The number of cougar sightings in Olympic National Park has remained fairly constant in the past eight years since wildlife biologists began monitoring reports of the big cats.
But human interactions with cougars are increasing in areas outside park boundaries due to growing populations, wildlife biologists say.
The state Department of Fish and Wildlife estimates 2,500 cougars live in the state, mostly in the eastern Okanogan highlands, Selkirk Mountains and the Blue Mountains of Eastern Washington.
Cougars also live in the Cascade Mountains, Olympic Mountains and Willapa Hills of Western Washington.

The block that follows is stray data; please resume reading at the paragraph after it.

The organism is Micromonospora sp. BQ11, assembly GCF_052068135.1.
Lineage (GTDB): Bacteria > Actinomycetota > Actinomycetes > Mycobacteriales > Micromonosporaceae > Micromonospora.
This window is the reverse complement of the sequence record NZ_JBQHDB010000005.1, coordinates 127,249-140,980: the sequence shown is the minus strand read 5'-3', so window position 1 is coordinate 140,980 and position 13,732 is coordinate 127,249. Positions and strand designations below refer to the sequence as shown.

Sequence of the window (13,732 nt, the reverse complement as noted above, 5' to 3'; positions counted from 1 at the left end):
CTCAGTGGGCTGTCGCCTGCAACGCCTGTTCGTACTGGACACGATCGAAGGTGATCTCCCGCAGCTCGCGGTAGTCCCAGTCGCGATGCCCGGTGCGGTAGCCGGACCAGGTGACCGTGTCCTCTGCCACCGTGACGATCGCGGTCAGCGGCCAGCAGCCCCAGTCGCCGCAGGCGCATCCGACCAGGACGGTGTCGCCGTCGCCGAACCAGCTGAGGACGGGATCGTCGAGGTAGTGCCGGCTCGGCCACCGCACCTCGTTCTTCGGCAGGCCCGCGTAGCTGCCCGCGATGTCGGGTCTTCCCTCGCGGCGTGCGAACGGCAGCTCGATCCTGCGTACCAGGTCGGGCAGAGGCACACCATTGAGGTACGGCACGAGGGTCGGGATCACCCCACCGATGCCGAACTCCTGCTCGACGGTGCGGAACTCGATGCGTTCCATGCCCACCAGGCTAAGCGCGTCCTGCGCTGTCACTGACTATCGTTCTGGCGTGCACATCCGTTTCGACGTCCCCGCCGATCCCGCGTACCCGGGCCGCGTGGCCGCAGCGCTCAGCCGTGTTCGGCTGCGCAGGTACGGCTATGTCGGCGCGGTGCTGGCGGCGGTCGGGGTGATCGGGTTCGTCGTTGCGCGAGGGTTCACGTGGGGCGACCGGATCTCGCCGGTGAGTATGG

State Fish and Wildlife officers respond to more than 500 reports each year of urban sightings, human confrontations and attacks on livestock and pets.
Olympic National Park receives reports of about 40 cougar sightings on average each year, said Patti Happe, park wildlife management biologist.The rest of this story appears in today’s Peninsula Daily News. Click on “Subscribe” to get the PDN delivered to your home or office.